Archive for March, 2009
Internet Explorer 8 is out and being actively pushed out to users via Windows Update. We are reccomending that all users upgrade to this latest version of IE, espeically those who for whatever reason still have IE6 installed on their PC.
IE8 is a much improved product, so if you are still an IE user (and haven’t switched to Firefox), then this is a must upgrade; Many new features have been incorporated into the browser, but more importantly, it is much safer and more secure than previous versions.
Users inerested in online security might want to read Microsofts safe and secure page that details some of the dangers online and what the new IE8 does to help stop it.
[Download Now!] – Link to Microsofts Download Page.
This is probably how censorship started everywhere in the world, like China; First, you tell your citizens that you are going to protected them for some nasty stuff that will hurt them, like Child Porn. Nobody can argue against getting rid of Child Porn!
Then, you point out that the list of websites you are going to protect us from needs to be kept a secret, after all, if everyone knew where to find the list, they could take steps to get to those sites, and you would in fact be facilitating this illegal behaviour, right? Sure, we say, go ahead and keep the list a secret.
But here’s the problem; Once the list is a secret, nobody knows what else you have put on the list. Now you have a secret censorship tool which you can use to silence anyone you like, not just the porno peddlers.
But what really bugs me about this is the fact that our government seems to think that censorship is the solution to child porn. How about finding and prosecuting the people involved, and shutting down their sites? Shouldn’t that be the solution? How is letting them continue to operate and simply blocking access to their sites at our borders helping?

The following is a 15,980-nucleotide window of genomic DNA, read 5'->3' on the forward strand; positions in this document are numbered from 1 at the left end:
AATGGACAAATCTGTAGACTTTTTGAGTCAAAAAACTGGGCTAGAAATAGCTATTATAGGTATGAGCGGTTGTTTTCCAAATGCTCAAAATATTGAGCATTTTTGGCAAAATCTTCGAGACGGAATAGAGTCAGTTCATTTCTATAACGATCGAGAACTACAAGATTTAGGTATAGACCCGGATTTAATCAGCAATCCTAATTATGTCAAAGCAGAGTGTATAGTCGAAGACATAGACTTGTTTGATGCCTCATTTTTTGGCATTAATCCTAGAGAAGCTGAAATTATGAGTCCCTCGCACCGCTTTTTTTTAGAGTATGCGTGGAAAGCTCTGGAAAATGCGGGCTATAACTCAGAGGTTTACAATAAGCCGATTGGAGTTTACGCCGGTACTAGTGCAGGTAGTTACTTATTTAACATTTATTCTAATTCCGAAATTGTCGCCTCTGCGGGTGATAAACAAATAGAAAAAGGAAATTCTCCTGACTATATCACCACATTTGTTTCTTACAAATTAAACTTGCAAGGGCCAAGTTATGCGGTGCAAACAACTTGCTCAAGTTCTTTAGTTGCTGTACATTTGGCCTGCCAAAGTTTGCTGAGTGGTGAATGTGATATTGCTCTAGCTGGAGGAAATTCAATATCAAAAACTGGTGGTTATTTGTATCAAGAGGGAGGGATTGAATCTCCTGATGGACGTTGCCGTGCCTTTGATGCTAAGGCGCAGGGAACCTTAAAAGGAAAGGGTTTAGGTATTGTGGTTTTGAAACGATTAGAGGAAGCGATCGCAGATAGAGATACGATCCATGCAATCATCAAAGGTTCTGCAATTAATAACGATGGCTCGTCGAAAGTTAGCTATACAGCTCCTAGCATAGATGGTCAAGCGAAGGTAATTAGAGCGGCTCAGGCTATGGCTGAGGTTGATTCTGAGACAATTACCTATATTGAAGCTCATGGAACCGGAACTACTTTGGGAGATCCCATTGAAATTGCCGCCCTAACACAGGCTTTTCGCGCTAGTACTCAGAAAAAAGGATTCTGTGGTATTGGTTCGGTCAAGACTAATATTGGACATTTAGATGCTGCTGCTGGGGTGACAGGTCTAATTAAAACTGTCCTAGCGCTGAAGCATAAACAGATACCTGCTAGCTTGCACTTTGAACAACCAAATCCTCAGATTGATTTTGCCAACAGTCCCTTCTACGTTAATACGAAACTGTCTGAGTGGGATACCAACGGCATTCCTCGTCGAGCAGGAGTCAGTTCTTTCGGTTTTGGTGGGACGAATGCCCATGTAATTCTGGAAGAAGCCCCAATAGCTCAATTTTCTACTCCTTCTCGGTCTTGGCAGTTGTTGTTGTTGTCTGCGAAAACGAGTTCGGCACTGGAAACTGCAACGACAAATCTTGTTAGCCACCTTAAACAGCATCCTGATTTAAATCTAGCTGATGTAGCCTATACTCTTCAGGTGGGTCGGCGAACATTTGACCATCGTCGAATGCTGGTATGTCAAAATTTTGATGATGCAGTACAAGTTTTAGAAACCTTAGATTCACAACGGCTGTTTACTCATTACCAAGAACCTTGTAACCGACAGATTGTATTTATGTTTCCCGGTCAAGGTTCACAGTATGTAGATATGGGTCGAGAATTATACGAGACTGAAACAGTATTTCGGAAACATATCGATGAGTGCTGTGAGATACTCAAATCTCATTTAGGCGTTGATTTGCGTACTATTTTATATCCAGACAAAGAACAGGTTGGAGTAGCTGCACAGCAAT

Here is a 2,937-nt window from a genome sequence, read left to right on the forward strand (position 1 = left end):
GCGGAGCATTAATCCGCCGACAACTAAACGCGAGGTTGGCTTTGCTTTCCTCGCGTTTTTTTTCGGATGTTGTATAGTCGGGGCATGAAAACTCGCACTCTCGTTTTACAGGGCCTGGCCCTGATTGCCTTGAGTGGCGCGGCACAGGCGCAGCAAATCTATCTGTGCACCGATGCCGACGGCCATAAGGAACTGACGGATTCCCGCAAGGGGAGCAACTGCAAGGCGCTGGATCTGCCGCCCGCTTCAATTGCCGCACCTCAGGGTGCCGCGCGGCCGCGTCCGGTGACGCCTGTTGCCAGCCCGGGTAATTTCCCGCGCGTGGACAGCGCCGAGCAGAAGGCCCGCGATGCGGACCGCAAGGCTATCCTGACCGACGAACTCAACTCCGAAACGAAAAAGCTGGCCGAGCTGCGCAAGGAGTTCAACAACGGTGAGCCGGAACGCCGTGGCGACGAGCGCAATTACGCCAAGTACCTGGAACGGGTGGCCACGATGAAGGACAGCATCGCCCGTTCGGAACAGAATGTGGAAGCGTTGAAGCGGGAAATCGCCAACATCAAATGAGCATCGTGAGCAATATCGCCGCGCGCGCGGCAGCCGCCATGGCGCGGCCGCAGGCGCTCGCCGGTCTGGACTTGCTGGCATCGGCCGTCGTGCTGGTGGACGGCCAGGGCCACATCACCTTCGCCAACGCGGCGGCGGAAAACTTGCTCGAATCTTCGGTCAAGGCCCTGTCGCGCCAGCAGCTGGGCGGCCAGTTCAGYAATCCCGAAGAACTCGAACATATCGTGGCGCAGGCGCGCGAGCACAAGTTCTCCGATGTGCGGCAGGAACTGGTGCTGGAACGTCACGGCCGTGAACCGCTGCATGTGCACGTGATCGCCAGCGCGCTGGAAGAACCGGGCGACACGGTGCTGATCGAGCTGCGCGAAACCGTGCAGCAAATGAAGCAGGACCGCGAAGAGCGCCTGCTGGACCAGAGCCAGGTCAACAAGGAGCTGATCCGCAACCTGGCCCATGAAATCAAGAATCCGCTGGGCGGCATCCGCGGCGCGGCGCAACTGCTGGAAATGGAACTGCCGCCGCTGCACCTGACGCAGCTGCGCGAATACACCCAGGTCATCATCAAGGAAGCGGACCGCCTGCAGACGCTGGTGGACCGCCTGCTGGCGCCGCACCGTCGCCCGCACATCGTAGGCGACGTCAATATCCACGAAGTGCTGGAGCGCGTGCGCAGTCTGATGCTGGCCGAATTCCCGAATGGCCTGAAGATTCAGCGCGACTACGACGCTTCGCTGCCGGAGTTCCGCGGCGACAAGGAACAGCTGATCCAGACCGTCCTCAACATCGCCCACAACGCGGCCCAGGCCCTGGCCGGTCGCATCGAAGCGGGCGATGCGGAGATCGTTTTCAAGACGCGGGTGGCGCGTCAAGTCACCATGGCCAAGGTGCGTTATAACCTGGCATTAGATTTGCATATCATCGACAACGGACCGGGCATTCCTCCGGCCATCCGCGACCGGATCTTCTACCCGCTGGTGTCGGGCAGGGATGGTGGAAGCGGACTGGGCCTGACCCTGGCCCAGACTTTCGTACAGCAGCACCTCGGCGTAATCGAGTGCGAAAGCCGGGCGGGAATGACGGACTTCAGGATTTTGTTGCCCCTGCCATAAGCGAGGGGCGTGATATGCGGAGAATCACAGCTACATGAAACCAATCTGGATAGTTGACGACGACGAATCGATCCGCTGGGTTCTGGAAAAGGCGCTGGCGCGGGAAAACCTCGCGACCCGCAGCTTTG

If you haven’t already, sign the petition on our home page to help stop this madness before it starts stuffing up our internet and our country!
With the announcement that the next revision of the iPhone firmware will allow tethering (hooking your phone up to your laptop to give your laptop internet access), it’s time Australian phone companies woke up to the fact that data on the iPhone has the same value as data on a wireless internet plan.
According to Optus’ wireless internet plans, 1 Gig of data is worth about $3 (unless that gig is over your prepaid amount of data in which case, for some reason, it’s worth $150, but that’s another argument)
To be fair, Optus gives it’s iPhone users a reasonable amount of data for free, so I’m happy with that, but now I want to buy some extra data to use this new fangled tethering technology; Oh dear;
Not only does 1 Gig of data cost $20 in this case, but thats ALL I can buy, and if I use more than that, it will cost me $350 to $500 per Gig depending on my deal with Optus.
More grumbling over the fold;
In another blow to “cloud computing”, the popular site facebook as temporarily lost about 15% of the users photos it stores for them. While this doesn’t mean the photo’s are gone, as once Facebook fixes their snafu they will reappear, it does go to show how we cannot yet fully rely on web services for critical services.
It’s a good thing nobody thinks Facebook is a critical service; Or do they?
I just read that Philips are preparing to release a new LED based light bulb that is a direct replacement for the current type of standard household light fittings.
Available in three different types, MASTER LED offers perfect light quality – in warm and cool white. With no heat, UV or IR in the beam, this light is also ideal for illuminating sensitive objects like food or works of art.
They are going to be expensive at first, perhaps as much as $120 locally, but one hopes the price will quickly lower. Considering their extremely low power draw and long life, and the fact there is no mercury in them, they should replace CFL’s in peoples homes quickly.
Perhaps the Federal Government might take a look at offering a subsidy on them for a year or two to help get them off the ground more quickly?
In an apparent privacy error that underscores some of the biggest problems surrounding cloud-based services, we’re hearing that Google has sent a notice to a number of users of its Document and Spreadsheets products stating that it may have inadvertently shared some of their documents with contacts who were never granted access to them.
read more | digg story